HANGZHOU, CHINA (CBSMiami) — President Barack Obama is leaving the G-20 economic summit with no peace deal in Syria and under the cloud of North Korea’s latest missile test.
He had hoped to broker a ground-breaking deal with Vladimir Putin to coordinate air strikes against ISIS and Al-Qaeda-linked terrorists in Syria.
But at the last minute, Russia pulled back.
The proposed deal would have stopped their ally – Dictator Bashar Al Assad – from bombing civilians and U.S.-backed rebels – while also allowing aid into starving cities like Aleppo. Sadly, the city came under siege as the deal fell apart.
President Obama said they needed the Russians if they’re to make progress in Syria.
“If we do not get some of buy-in from the Russians on reducing the violence and easing the humanitarian crisis, then it’s difficult to see how we get to the next phase,” said President Obama.
Any alliance with Russia would be extraordinary given their brutal behavior inside Syria.
But Putin’s military might has made him indispensable. The White House is reluctant to use force and has no diplomatic backup plan.
The Mideast crisis overshadowed President Obama’s main mission at the G20 – to bridge tensions with China whose aggressive military expansion in Asia is rattling nerves.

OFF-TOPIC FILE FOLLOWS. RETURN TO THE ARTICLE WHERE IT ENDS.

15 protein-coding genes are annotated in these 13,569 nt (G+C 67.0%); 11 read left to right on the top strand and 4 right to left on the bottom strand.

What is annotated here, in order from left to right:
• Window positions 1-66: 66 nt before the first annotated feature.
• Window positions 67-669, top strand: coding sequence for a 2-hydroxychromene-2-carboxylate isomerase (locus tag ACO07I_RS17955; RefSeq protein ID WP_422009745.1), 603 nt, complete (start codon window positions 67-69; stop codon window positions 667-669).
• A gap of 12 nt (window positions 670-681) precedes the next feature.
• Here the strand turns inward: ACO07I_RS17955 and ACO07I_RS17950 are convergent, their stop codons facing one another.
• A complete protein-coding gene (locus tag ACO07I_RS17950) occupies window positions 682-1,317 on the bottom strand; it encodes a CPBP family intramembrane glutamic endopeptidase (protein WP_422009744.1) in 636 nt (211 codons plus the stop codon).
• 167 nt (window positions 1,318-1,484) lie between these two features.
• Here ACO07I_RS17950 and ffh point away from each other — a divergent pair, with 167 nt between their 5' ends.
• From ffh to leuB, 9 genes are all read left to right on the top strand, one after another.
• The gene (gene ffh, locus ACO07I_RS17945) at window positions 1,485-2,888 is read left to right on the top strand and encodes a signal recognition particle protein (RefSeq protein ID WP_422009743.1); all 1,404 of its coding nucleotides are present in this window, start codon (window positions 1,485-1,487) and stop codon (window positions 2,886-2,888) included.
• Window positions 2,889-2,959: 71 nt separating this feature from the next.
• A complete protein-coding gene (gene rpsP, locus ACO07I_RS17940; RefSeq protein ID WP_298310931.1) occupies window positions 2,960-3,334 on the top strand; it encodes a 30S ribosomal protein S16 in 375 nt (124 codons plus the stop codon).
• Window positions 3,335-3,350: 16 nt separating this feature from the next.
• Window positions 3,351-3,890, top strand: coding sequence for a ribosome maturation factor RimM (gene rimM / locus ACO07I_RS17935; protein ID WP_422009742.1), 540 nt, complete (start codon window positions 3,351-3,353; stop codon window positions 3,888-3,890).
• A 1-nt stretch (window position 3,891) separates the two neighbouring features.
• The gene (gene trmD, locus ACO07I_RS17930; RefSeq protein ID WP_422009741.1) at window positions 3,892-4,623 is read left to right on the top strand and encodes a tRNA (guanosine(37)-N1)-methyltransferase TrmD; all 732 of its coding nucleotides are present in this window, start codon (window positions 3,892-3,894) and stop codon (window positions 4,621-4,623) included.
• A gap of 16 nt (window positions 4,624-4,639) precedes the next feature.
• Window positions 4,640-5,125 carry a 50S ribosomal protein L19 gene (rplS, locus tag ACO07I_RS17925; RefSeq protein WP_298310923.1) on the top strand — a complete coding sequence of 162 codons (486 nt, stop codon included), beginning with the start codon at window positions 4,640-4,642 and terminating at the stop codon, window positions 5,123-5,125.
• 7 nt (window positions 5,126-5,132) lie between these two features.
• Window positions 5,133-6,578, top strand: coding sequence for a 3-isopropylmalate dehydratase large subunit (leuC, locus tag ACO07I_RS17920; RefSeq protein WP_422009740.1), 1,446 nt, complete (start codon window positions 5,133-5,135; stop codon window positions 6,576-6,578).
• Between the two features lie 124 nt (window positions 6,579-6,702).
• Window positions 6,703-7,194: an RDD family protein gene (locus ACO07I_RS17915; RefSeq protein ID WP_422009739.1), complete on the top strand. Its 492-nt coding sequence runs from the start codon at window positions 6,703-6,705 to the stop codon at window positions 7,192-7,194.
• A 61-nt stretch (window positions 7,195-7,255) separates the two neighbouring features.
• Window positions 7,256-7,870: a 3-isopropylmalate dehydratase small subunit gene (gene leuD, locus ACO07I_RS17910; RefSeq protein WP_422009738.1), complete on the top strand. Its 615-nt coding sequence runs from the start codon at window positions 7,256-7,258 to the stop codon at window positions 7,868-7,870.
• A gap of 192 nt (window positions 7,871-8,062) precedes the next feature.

With Asia already on edge, nuclear-armed North Korea test-fired three ballistic missiles into the Sea of Japan.
There is plenty of very real tension behind closed doors. President Obama said he is concerned about growing anti-American sentiment in China, their aggressive military expansion, and its unfair trade practices. All of that has complicated his plan to refocus America’s economic and military might towards Asia.
A senior White House official said President Obama and Russian President Putin have agreed to keep trying to negotiate a cease-fire for Syria. The official said the two leaders directed their teams to meet again quickly, possibly as soon as later this week.